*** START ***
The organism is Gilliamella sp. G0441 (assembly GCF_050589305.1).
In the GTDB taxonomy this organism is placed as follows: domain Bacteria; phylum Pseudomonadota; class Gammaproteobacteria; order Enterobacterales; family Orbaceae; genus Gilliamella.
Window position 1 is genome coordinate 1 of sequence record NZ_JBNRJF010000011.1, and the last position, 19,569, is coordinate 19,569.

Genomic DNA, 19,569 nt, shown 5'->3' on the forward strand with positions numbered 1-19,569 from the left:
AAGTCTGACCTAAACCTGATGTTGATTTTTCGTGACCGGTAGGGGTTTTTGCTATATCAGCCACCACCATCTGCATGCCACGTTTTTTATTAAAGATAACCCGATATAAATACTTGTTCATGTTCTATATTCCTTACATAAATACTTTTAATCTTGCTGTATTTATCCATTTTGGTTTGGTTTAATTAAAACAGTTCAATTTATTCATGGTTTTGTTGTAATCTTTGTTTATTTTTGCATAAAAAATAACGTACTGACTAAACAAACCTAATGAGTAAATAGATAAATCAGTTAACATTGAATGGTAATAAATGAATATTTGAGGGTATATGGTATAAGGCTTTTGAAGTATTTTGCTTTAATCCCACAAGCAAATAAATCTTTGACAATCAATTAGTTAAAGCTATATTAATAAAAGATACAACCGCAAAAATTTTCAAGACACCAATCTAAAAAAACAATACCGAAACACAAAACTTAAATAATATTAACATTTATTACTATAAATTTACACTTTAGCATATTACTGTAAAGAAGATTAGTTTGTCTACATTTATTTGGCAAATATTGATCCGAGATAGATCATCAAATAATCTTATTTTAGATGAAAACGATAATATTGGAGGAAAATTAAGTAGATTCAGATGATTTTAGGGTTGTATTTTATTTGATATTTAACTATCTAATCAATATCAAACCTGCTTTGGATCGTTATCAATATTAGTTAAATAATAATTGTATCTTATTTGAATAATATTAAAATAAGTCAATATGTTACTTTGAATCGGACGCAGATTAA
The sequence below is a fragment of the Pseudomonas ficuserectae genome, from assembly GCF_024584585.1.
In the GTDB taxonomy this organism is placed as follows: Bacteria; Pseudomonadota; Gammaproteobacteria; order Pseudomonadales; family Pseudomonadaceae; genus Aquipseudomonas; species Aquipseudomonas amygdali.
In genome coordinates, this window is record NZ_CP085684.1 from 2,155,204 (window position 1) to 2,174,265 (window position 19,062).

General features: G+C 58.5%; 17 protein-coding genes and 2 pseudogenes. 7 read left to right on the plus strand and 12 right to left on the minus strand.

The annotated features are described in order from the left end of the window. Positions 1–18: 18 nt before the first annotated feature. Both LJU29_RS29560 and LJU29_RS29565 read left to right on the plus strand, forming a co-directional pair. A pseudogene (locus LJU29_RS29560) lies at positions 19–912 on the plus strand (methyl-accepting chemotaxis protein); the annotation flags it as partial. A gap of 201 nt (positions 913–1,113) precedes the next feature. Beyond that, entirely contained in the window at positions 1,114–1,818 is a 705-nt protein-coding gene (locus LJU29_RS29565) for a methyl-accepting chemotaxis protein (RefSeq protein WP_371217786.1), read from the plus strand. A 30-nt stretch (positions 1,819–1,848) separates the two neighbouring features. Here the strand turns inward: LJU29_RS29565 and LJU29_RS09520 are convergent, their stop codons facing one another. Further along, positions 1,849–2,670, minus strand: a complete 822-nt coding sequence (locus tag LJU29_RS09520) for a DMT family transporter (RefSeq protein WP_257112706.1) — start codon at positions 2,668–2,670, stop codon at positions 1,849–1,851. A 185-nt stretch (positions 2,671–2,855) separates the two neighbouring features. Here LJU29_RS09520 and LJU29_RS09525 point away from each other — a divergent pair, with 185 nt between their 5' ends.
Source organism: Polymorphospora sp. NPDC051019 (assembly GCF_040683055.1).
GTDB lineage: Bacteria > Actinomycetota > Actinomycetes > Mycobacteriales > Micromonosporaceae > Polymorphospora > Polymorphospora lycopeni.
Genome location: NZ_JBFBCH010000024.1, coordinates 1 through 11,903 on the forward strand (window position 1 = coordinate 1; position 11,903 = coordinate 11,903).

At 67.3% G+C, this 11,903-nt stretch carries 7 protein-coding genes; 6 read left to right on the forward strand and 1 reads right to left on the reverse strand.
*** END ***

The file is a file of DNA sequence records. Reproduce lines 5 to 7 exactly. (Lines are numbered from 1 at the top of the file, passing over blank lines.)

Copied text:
AAGTCTGACCTAAACCTGATGTTGATTTTTCGTGACCGGTAGGGGTTTTTGCTATATCAGCCACCACCATCTGCATGCCACGTTTTTTATTAAAGATAACCCGATATAAATACTTGTTCATGTTCTATATTCCTTACATAAATACTTTTAATCTTGCTGTATTTATCCATTTTGGTTTGGTTTAATTAAAACAGTTCAATTTATTCATGGTTTTGTTGTAATCTTTGTTTATTTTTGCATAAAAAATAACGTACTGACTAAACAAACCTAATGAGTAAATAGATAAATCAGTTAACATTGAATGGTAATAAATGAATATTTGAGGGTATATGGTATAAGGCTTTTGAAGTATTTTGCTTTAATCCCACAAGCAAATAAATCTTTGACAATCAATTAGTTAAAGCTATATTAATAAAAGATACAACCGCAAAAATTTTCAAGACACCAATCTAAAAAAACAATACCGAAACACAAAACTTAAATAATATTAACATTTATTACTATAAATTTACACTTTAGCATATTACTGTAAAGAAGATTAGTTTGTCTACATTTATTTGGCAAATATTGATCCGAGATAGATCATCAAATAATCTTATTTTAGATGAAAACGATAATATTGGAGGAAAATTAAGTAGATTCAGATGATTTTAGGGTTGTATTTTATTTGATATTTAACTATCTAATCAATATCAAACCTGCTTTGGATCGTTATCAATATTAGTTAAATAATAATTGTATCTTATTTGAATAATATTAAAATAAGTCAATATGTTACTTTGAATCGGACGCAGATTAA
The sequence below is a fragment of the Pseudomonas ficuserectae genome, from assembly GCF_024584585.1.
In the GTDB taxonomy this organism is placed as follows: Bacteria; Pseudomonadota; Gammaproteobacteria; order Pseudomonadales; family Pseudomonadaceae; genus Aquipseudomonas; species Aquipseudomonas amygdali.